Presented with three options, Angela Davis picked a session on mental wellness at the Black Women’s Leadership Conference for a simple reason: she needs to breathe, she said.

“Our daily lives are very stressful and I just need to breathe and figure out techniques for coping with being a professional black woman in Madison,” Davis said.

“You can’t breathe, you’re always ‘on,’” she said. “Just walking in here, you can exhale.”

Sabrina “Heymiss Progress” Madison, creator of the event and the founder of the Progress Center for Black Women, worked hard to make it that way.

“This is not that conference, where it’s like super uptight,” she told attendees. She already proved her point by getting the crowd to stand up and dance for a group photo first thing in the morning.

“That’s why I created the conference, so you guys can have a space that reflects you, that reflects your leadership, the content experts look like you, and so you come in here and swag surf in the morning, that’s just normal,” Madison said.

The 2019 BWLC runs Thursday and Friday, May 2 and 3, at University of Wisconsin-Madison's Discovery Building, 330 N. Orchard St. This is the fourth annual conference, which aims to empower and equip black women and girls through education, networking and leadership training.

Attendees were happy to be surrounded by black women and soak in what one called the “positive energy and vibe,” but the conference was also meant to help them tackle tough topics. Thursday morning started with speaker Angela Russell, vice president of diversity, equity and inclusion at CUNA Mutual Group.

Attendees called on Russell to answer questions about how to navigate the often uncomfortable experience of being black in a predominately white workplace, dealing with microaggressions or more blatantly racist comments. Russell gave examples from her own work experience, like a man who posited it was better that black people came to America as slaves rather than remaining in Africa.

Russell answered questions about deciding what battles to fight and when to partner with white allies. Anger may be justified, but it will not always serve you strategically, Russell said.

Madison said she has witnessed women who visit the Progress Center, and it seems like “they have escaped work.”

“What I get from those women is they can’t be themselves in their work spaces, that there’s this switch that happens when they get in the door, and this switch that happens when they leave,” she said. “And because they don’t necessarily get to be themselves in between when they’re at work, they’re suffering silently.”

These struggles are exactly why this type of conference is so needed, attendees said.

“One of the reasons I love this conference — and it’s my must-attend conference every year — is that I come here pretty empty. I do social justice work, and here I get full. I get fed. I get to spend time with women who look like me and understand my experience,” said Tracey Robertson, who runs a social justice nonprofit known as Fit Oshkosh.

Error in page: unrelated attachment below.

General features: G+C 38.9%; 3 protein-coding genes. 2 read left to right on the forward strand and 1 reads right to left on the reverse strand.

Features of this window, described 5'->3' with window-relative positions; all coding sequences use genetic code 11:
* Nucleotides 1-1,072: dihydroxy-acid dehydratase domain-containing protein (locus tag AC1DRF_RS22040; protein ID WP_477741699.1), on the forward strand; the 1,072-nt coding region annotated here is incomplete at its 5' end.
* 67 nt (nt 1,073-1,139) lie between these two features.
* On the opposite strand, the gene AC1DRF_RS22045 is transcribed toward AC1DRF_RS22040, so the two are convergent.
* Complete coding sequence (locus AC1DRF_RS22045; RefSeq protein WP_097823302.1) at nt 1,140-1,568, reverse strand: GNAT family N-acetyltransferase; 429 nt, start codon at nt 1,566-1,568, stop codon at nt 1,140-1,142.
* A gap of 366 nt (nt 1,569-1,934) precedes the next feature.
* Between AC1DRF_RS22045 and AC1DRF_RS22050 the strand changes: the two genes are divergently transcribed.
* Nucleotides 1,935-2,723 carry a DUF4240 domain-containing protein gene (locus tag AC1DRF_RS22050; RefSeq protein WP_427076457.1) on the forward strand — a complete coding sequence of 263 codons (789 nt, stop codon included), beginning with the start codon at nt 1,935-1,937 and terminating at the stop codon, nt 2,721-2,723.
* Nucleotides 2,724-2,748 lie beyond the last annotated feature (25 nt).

Robertson said she particularly enjoys the authentic way women at the conference network.

“People put a card in your hand, and they hold your hand, and they look you in the eye and they say, 'If you need me, call me,'” she said.

Alicia Chaney agreed that the conference atmosphere was “amazing.”

“I can look to my left and my right and know I have an amazing support system of women that don’t even know me,” Chaney said. “I see that in every woman’s posture in how they speak to me. It’s just a really amazing experience especially for my first year.”

These common stressors also pushed Madison to offer sessions on mental health at this year’s conference. According to a recent report, black women say they experience "a looming state of stress in ‘living while Black’ in Dane County,” which can contribute to poor health outcomes.

“I wanted to make sure I was super purposeful in including that this year, so people could take away some strategies,” Madison told the Cap Times in an interview earlier this year. “Even though we might have fun on these two, three days or whatever, you've still got to go back to work into that space that might be unhealthy or toxic for you.”

Attendees took advantage of this service; the conference had to bring in more chairs to accommodate the attendees for an “Ask the Expert” session with licensed professional counselor Lakiesha Russell.

Myra McNair, executive director and founder of Anesis Therapy, also gave a talk on mental health and broke down the necessity of boundaries. She instructed attendees to analyze a relationship where they struggle to set healthy boundaries.

“It needs to be healthy for you,” McNair said. “It may not feel good for the other person, but they’re not living your life.”

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